3) Consumer directed services are not mentioned. CCDC requires that any proposal have a consumer directed component and must include CDASS as a benefit with NO interference or reduction. CCDC would be open to discussing piloting alterations to the program that are voluntary to experiment on better ways to provide consumer directed services as long as no alteration removes freedom and choice from the person with a disability. Moreover, any alteration cannot reduce benefits or allocations. Examples of appropriate alterations to pilot might include combining skilled versus unskilled services into one rate, or allowing care managers to act as authorized representatives or reinstatement of the fund for additional services as a mechanism to encourage cost savings. CCDC needs an assurance that consumer direction will be a required component and that any care coordination provider will give clients full notice about their right to self direct services.
4) There should be specific mention about compliance with the Americans’ with Disabilities Act requirements. These requirements include but are not limited to
a. The requirement to make reasonable modification of policy, practice and procedure when needed to provide services in the most integrated setting or to avoid discrimination.
b. Requirement to provide effective communication –this includes not only effective communication for people who have obvious disabilities such as those who are blind or Deaf but also for people with brain injury and mental disabilities who may have other effective communication needs. CCDC believes that training is necessary for most if not all health care systems to do this properly.
c. Requirement that RCCO and other contractors have fully accessible web sites.
d. CCDC believes that each RCCO or other provider should have an ADA compliance policy that is easy to find and use.
5) There are many other details such as grievance and appeal rights that need to be addressed. Until we see the details we do not know the level of changes we require. We do know that we will require appeal rights that are no less than what we currently have and hope that we can create a better system that is more respectful of due process.
6) Public Input: CCDC appreciates that the department is engaging “stakeholders” and wants to remind the department that clients must be a primary part of this process. Clients are more than “stakeholders” because how these services are provided have a direct impact on the day to day lives, independence and survival of clients. CCDC requests that HCPF use the guidelines that CCDC created for HCPF under contract with the MIG for running accessible meetings and for outreach to people with disabilities when engaging with our community. This includes making sure that there is adequate advance notice of meetings. CCDC believes that client involvement must be part of any contractual obligations. Any entity receiving public money to provide services to this population that does not have representation from this population on their governing boards should explain how they are going to develop the competencies to work with dual eligible clients. CCDC expects that RCCOs will need to spend money to appropriately engage clients.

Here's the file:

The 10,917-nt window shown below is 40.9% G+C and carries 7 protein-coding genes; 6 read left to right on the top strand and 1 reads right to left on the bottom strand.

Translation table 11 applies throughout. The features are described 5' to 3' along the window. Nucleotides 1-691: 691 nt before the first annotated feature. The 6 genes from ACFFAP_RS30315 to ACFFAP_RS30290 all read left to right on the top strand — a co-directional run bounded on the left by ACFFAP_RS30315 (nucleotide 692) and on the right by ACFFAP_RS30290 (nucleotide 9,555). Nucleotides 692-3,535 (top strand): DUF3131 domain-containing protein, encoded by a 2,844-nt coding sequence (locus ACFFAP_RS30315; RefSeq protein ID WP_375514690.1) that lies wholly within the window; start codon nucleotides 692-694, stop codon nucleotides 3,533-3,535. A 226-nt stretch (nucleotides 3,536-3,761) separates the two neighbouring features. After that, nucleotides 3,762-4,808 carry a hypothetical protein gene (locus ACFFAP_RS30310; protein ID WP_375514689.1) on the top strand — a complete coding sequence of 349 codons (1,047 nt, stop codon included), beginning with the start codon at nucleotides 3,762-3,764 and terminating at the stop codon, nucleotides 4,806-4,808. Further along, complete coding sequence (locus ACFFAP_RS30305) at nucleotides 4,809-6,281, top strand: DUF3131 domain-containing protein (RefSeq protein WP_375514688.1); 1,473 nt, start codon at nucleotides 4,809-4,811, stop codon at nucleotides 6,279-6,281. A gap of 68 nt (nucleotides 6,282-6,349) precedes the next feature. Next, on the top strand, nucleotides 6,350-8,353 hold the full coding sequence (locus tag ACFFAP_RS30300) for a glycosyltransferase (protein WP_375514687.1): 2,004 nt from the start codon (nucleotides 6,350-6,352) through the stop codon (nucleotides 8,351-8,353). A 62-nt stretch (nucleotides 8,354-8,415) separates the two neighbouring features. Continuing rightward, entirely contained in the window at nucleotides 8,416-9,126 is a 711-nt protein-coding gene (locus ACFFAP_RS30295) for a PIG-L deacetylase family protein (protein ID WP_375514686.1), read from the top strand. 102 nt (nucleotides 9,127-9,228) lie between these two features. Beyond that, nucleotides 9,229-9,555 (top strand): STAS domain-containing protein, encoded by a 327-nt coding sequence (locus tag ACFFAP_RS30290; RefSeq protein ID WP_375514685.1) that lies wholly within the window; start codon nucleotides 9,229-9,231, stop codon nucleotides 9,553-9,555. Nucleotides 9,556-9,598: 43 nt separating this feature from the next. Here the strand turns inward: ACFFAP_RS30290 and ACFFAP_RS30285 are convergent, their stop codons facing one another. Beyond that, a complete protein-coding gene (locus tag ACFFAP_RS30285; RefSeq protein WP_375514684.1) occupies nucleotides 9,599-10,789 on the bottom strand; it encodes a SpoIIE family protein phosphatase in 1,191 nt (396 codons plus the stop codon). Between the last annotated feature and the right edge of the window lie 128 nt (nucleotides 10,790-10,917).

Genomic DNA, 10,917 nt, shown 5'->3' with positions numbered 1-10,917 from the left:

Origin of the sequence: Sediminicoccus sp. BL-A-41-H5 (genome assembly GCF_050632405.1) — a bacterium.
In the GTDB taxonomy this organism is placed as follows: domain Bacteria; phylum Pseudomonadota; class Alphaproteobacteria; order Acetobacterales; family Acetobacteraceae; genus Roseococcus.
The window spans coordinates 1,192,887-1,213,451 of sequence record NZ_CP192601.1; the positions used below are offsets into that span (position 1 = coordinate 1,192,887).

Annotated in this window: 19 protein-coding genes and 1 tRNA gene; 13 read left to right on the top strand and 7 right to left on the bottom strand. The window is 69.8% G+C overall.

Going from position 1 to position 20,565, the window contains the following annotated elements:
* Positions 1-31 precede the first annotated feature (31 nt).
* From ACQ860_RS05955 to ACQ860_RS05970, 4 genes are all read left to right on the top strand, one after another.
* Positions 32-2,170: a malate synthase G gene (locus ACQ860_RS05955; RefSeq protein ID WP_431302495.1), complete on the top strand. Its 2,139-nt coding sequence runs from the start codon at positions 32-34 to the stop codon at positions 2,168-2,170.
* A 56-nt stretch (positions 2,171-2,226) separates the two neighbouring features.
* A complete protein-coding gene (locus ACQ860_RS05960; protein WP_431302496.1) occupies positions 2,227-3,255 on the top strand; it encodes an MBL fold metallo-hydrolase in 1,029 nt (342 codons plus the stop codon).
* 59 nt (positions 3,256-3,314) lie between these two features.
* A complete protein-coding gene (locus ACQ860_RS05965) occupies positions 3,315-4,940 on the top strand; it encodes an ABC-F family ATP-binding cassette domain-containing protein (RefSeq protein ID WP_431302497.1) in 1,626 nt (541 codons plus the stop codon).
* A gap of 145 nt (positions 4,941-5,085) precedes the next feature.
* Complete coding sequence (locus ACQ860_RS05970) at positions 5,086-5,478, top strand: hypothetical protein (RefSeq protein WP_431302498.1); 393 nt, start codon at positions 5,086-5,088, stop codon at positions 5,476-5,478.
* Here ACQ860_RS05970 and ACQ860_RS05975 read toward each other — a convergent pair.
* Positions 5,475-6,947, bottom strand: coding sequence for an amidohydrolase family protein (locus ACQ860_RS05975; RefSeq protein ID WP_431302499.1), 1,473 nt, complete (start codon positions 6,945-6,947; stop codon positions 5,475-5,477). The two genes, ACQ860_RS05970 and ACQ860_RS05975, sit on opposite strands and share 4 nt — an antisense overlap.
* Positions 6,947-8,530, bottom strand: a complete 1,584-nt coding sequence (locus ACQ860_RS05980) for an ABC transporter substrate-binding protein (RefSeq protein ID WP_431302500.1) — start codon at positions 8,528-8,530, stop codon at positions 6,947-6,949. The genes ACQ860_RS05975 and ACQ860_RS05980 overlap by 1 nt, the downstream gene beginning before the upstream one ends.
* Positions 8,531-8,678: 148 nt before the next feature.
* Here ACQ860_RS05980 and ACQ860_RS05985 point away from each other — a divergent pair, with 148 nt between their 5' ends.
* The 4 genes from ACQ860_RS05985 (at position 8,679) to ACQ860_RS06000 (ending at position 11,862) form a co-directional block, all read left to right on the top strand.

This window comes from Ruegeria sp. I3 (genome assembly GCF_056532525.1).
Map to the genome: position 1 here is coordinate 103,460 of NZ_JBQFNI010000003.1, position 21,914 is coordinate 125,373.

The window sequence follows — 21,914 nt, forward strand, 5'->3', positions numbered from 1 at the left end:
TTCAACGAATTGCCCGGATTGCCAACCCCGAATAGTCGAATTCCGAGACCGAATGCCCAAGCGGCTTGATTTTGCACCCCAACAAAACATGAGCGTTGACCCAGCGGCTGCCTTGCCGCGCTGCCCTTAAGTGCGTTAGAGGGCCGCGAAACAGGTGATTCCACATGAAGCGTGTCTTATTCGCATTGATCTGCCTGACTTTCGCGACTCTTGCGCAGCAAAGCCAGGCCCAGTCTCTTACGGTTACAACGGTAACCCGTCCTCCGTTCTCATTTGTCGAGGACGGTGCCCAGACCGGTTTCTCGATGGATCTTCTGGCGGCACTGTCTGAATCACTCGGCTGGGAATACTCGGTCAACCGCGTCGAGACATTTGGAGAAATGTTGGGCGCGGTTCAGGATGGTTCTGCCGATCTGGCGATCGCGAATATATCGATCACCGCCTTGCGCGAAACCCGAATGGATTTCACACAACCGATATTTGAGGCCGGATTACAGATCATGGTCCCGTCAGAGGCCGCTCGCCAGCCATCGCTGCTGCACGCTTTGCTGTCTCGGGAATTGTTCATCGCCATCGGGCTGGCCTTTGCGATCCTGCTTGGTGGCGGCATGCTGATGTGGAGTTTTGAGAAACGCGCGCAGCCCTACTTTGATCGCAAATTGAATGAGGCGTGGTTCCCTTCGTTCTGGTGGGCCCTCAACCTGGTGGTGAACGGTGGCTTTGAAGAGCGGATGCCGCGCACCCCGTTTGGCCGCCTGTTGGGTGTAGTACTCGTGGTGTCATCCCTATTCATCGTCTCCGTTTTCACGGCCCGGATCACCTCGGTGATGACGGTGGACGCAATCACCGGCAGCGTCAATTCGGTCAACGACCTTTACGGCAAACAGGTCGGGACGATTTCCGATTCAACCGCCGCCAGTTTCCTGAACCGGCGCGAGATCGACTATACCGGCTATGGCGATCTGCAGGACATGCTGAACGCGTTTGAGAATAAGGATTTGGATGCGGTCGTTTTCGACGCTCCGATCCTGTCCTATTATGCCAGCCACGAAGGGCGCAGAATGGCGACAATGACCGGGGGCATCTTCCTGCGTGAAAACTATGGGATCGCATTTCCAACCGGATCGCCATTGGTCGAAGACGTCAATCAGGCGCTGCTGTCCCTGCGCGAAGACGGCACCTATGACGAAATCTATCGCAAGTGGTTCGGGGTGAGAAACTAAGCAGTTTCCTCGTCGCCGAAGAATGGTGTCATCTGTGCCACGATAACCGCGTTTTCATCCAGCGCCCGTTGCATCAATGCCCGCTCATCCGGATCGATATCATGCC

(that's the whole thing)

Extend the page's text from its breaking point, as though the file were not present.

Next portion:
7) CCDC appreciates the need to share information among various providers. CCDC urges HCPF to be mindful that some of our citizens are extremely sensitive about privacy.
8) Outcomes must be based on functional and medical metrics. Functional metrics might mean something like assuring the client can engage in usual or preferred activities, such as employment or volunteer work. Many dual eligible clients, especially those under 65, will have positive outcomes if they are supported to have a typical life. Services such as CDASS and high quality DME are imperative. Mental health services that are respectful of the individual and empowering are also important.
Thank you for providing adequate time to respond to the “Straw Man” proposal. If there are any questions about the CCDC comments please contact email me or call me at or 303-667-4216.